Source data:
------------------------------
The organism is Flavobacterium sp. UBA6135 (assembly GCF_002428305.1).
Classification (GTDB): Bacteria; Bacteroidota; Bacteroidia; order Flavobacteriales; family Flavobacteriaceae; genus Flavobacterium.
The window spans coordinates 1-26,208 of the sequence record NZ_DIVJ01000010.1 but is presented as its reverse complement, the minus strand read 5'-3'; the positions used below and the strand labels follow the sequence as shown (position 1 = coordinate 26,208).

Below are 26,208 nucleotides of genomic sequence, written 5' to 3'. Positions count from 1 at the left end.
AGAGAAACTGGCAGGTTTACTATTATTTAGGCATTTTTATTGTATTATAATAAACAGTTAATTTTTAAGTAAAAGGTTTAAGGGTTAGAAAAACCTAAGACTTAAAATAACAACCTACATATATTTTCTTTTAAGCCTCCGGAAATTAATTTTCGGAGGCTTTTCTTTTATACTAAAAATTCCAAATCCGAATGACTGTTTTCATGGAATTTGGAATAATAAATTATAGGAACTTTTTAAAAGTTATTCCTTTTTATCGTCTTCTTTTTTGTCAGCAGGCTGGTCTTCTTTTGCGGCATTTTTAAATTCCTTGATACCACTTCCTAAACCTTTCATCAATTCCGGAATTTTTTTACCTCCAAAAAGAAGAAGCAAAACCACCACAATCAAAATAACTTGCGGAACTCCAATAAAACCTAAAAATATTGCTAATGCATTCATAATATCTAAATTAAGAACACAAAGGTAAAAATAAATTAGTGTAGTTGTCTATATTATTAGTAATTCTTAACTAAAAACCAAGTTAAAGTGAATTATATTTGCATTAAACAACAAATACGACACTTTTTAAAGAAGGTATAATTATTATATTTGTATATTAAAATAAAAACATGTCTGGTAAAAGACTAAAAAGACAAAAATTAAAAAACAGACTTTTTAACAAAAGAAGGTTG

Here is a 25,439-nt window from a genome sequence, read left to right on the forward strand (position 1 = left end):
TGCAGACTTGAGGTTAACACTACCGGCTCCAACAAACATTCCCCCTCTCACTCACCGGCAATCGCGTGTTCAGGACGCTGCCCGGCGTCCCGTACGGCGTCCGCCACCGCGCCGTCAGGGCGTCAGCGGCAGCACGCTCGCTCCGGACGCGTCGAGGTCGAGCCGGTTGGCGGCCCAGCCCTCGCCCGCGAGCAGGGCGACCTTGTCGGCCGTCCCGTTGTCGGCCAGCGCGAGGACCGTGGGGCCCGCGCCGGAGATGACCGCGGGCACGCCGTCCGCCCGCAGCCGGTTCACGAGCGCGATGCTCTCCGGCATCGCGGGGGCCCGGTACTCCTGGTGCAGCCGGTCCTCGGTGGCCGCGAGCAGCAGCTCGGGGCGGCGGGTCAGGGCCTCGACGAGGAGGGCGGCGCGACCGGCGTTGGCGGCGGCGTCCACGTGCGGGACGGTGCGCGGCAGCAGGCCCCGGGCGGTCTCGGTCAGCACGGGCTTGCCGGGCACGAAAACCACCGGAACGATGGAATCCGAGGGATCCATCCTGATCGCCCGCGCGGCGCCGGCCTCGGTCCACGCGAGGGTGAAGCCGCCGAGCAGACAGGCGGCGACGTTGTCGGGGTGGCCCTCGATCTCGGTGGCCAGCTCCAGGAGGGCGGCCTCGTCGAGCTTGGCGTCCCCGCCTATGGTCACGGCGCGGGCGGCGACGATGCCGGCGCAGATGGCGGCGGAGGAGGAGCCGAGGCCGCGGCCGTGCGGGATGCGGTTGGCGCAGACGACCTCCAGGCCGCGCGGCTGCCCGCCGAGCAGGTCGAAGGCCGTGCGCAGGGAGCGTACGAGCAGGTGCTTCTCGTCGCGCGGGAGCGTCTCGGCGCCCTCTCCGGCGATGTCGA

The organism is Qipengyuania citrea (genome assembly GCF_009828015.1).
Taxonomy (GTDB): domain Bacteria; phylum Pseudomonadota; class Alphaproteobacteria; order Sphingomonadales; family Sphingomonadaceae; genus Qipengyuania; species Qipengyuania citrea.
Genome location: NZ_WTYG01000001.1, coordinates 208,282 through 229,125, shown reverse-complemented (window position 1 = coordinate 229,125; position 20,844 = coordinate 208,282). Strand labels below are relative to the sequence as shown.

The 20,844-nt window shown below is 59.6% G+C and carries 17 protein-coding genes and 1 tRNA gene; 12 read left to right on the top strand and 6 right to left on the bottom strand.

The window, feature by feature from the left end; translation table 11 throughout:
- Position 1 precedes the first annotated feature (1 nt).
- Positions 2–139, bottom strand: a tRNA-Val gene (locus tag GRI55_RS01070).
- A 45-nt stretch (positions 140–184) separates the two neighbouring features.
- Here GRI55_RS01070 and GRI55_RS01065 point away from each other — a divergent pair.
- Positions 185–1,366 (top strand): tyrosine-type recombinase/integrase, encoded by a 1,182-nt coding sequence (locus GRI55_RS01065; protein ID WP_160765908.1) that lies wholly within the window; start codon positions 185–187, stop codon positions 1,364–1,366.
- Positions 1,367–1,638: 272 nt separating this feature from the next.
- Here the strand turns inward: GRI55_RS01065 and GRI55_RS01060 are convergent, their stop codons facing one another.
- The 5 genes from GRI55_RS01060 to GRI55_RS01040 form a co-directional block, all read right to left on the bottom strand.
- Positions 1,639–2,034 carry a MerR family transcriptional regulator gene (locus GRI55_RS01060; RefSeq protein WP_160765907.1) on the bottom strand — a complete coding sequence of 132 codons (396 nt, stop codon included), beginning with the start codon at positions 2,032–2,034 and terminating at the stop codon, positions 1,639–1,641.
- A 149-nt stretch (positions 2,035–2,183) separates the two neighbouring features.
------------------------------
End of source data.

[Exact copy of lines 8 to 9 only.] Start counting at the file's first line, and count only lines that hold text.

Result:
The organism is Qipengyuania citrea (genome assembly GCF_009828015.1).
Taxonomy (GTDB): domain Bacteria; phylum Pseudomonadota; class Alphaproteobacteria; order Sphingomonadales; family Sphingomonadaceae; genus Qipengyuania; species Qipengyuania citrea.